Changes in the R&D environment are driving research managers to look at different ways to support and grow their organizations.
Please introduce yourself.
I’m Ray Lugo, dDirector of NASA Glenn Research Center in Cleveland, Ohio.
How important are collaborations or partnerships with other organizations to the research and development process?
At Glenn, I believe our collaboration models may be a little bit different, in that we do both applied and some fundamental or basic research. What we really want to do is understand our customers’ problems. The collaboration is really about trying to understand what problem you’re trying to solve, and how that technology that you’re working on might be the solution to that problem. That is the kind of collaboration we do. We also do collaboration, like others have said, where we can’t have the full breadth of capabilities at one lab to solve a big technical problem.
You have to work with other groups; it’s generally not one technology that’s going to solve the problem, it’s going to be multiple technologies. How those technologies integrate is really a key element of collaboration. We work with other federal laboratories, private companies, universities, and other government agencies to find solutions for our customers.
What key technologies introduced in the last 10 years have helped improve the R&D process?
One of them is innovation tools. I think innovation is somewhat of an overused term in some respects. But, we have been using Six Hats training at NASA Glenn. This is about trying to get as many ideas on the table before you start winnowing down the potential solution set to really increase the trade space on ideas. To be honest with you, we are seeing some interesting ideas come out of that. I don’t know if that is a technology as much as it is a process, but it’s really helping.
Another one, and I have to agree with you about the computer technology in general, is that you can do a lot of research without even actually having a whole lot of equipment on the computer, if you are computer savvy enough. I think computing power, the fact that a lot of times, a young person can have more computing power on their desktop today than we had 20 years ago. And computers are kind of changing the ability to move technology forward in a different way. Computer technology, I think has helped. One thing I would share with you from my standpoint that is really helping, is that we are getting away from this idea that you can only really develop technologies in multimillion dollar programs.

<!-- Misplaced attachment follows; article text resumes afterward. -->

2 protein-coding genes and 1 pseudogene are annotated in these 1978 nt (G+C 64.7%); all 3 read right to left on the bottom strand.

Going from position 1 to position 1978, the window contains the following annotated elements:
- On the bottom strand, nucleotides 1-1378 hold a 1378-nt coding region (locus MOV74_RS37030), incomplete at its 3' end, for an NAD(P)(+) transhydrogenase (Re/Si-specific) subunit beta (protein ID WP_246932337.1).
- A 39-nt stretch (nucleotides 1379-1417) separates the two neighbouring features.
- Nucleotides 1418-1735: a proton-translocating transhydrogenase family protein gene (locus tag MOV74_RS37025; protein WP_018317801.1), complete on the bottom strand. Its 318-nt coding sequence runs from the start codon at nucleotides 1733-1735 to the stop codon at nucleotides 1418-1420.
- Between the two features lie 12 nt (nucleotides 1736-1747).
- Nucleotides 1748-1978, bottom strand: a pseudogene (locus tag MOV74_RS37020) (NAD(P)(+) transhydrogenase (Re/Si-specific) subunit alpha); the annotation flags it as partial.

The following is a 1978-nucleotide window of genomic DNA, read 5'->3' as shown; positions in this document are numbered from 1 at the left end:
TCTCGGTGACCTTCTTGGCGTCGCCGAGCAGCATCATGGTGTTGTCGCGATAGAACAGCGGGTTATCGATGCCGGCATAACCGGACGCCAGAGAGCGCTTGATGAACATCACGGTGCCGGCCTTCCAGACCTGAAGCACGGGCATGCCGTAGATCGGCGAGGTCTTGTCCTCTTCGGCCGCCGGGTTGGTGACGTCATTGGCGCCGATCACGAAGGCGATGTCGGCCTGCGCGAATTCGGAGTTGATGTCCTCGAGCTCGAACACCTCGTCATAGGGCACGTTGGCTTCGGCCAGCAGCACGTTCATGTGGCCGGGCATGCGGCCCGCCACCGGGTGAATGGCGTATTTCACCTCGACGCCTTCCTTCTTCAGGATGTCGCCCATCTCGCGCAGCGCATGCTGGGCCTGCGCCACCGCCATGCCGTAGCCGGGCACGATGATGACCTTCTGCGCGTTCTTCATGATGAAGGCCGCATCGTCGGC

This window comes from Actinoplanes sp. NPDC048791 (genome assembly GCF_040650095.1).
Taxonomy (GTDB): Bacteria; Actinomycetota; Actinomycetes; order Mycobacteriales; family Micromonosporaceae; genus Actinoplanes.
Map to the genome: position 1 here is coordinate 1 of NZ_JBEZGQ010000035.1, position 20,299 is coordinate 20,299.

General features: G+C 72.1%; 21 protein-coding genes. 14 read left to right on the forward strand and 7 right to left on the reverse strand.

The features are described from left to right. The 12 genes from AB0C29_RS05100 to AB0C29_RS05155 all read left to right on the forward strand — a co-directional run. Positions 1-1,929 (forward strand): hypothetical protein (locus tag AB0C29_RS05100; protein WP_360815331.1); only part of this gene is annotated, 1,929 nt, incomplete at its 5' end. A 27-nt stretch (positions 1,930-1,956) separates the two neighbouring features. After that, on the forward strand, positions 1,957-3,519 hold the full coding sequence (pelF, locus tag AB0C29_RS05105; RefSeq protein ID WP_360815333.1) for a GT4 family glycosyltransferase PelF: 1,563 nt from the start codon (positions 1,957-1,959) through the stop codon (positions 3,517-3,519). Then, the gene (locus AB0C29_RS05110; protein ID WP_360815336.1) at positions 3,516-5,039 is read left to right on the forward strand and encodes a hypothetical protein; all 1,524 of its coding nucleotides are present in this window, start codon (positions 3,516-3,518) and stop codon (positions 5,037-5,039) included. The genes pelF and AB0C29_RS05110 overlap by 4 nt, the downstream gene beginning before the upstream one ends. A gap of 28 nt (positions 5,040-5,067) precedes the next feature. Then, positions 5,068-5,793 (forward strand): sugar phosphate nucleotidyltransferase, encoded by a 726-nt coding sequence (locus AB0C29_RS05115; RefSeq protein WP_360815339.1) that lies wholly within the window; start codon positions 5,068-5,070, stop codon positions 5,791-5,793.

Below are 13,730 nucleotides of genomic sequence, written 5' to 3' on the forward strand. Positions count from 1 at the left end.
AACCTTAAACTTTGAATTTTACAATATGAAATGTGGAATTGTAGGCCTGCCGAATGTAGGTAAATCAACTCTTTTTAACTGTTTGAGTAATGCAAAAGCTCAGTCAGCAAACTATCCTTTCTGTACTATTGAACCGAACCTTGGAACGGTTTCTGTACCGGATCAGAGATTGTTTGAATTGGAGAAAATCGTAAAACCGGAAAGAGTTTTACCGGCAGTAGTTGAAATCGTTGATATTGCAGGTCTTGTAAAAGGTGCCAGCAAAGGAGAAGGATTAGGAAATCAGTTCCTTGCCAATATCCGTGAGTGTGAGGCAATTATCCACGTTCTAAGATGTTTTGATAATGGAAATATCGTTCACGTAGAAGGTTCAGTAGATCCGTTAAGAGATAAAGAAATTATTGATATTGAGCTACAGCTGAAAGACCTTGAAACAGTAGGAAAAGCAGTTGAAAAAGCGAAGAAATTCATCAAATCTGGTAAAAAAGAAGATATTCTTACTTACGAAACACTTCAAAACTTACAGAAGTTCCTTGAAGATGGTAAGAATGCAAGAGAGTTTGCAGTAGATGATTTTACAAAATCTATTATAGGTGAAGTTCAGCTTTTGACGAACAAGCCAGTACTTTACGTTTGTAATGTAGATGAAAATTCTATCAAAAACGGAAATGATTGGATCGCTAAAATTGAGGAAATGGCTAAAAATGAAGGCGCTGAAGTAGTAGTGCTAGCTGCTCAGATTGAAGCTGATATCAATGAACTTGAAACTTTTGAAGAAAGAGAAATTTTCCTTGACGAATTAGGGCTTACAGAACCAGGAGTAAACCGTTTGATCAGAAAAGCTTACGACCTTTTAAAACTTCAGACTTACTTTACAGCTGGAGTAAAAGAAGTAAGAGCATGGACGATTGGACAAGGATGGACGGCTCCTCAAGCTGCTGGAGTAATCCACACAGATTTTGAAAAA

We have really gone to a fairly restrictive model, kind of a seedling fund model, where we give a researcher a certain amount of labor hours so they have laboratory time. They have a little bit of money to buy equipment, tools, or materials. We then force them to at least show that their idea or their hypothesis works before we make the big investments. I think that what could potentially change technology, evolution, and innovation in general is the fact that we can do a lot with just a little bit of money and time.
What’s on your wish list for improving the R&D process at your company? What don’t you have that you would like?
Truckloads of money, does that count? I say that, and I mean the term truckloads. In reality, the money we have available to support the researchers is, in many cases, not enough. It’s a question of, do you have enough post docs, the right tools, or the right equipment? It really goes across the entire spectrum. I see that there are times when we are probably not advanced in new technology or getting the results we want because we don’t have the money to put into those basic things.
That would be one of the things I feel would help improve the R&D process across at least the government and FFRDC’s, and probably university laboratories. My sense is that properly deployed, increased funds would help. I think the other part, is that it would more than likely improve it if we do a lot of research. I don’t think we’re very good at thinning the flock. We spent a lot of money and time on technologies that just aren’t going anywhere.
We have got to get better at figuring out what technologies are going to have the kinds of results that we need, so that we can focus on those and get out of the ones that aren’t going to pan out. This will enable us to take those resources and either put it into new things or into the things that we really need to be working on. I don’t know if that is a process or a technology. Definitely, one of the things I’m trying to figure out, is to get some people who can objectively look at the work we are doing and help us parse through that full portfolio to make sure we are getting the right amount of emphasis on the really important stuff.
We could then, take some of the resources away from the things that aren’t really going to go anywhere.